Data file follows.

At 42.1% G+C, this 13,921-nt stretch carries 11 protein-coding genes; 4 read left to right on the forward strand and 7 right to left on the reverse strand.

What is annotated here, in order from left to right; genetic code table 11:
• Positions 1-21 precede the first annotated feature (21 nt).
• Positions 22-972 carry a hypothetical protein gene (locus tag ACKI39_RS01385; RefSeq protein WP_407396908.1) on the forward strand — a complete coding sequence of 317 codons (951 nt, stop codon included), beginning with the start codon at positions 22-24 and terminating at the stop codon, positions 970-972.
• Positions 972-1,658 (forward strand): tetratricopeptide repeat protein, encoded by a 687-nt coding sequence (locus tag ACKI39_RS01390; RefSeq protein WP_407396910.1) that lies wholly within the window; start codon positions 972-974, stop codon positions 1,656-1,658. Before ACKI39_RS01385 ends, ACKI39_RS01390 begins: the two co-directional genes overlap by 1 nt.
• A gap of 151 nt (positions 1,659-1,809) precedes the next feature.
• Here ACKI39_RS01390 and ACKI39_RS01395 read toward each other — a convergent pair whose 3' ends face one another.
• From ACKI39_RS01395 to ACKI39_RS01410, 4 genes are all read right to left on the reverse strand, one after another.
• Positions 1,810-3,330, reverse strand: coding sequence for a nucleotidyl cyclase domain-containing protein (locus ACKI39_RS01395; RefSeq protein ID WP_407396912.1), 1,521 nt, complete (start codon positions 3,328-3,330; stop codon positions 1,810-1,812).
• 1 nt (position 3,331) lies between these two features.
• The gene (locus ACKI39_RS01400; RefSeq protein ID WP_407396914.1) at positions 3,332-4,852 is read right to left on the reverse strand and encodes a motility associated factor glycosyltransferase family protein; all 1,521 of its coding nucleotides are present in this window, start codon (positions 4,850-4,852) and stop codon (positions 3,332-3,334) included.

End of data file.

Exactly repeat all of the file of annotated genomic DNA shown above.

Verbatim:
At 42.1% G+C, this 13,921-nt stretch carries 11 protein-coding genes; 4 read left to right on the forward strand and 7 right to left on the reverse strand.

What is annotated here, in order from left to right; genetic code table 11:
• Positions 1-21 precede the first annotated feature (21 nt).
• Positions 22-972 carry a hypothetical protein gene (locus tag ACKI39_RS01385; RefSeq protein WP_407396908.1) on the forward strand — a complete coding sequence of 317 codons (951 nt, stop codon included), beginning with the start codon at positions 22-24 and terminating at the stop codon, positions 970-972.
• Positions 972-1,658 (forward strand): tetratricopeptide repeat protein, encoded by a 687-nt coding sequence (locus tag ACKI39_RS01390; RefSeq protein WP_407396910.1) that lies wholly within the window; start codon positions 972-974, stop codon positions 1,656-1,658. Before ACKI39_RS01385 ends, ACKI39_RS01390 begins: the two co-directional genes overlap by 1 nt.
• A gap of 151 nt (positions 1,659-1,809) precedes the next feature.
• Here ACKI39_RS01390 and ACKI39_RS01395 read toward each other — a convergent pair whose 3' ends face one another.
• From ACKI39_RS01395 to ACKI39_RS01410, 4 genes are all read right to left on the reverse strand, one after another.
• Positions 1,810-3,330, reverse strand: coding sequence for a nucleotidyl cyclase domain-containing protein (locus ACKI39_RS01395; RefSeq protein ID WP_407396912.1), 1,521 nt, complete (start codon positions 3,328-3,330; stop codon positions 1,810-1,812).
• 1 nt (position 3,331) lies between these two features.
• The gene (locus ACKI39_RS01400; RefSeq protein ID WP_407396914.1) at positions 3,332-4,852 is read right to left on the reverse strand and encodes a motility associated factor glycosyltransferase family protein; all 1,521 of its coding nucleotides are present in this window, start codon (positions 4,850-4,852) and stop codon (positions 3,332-3,334) included.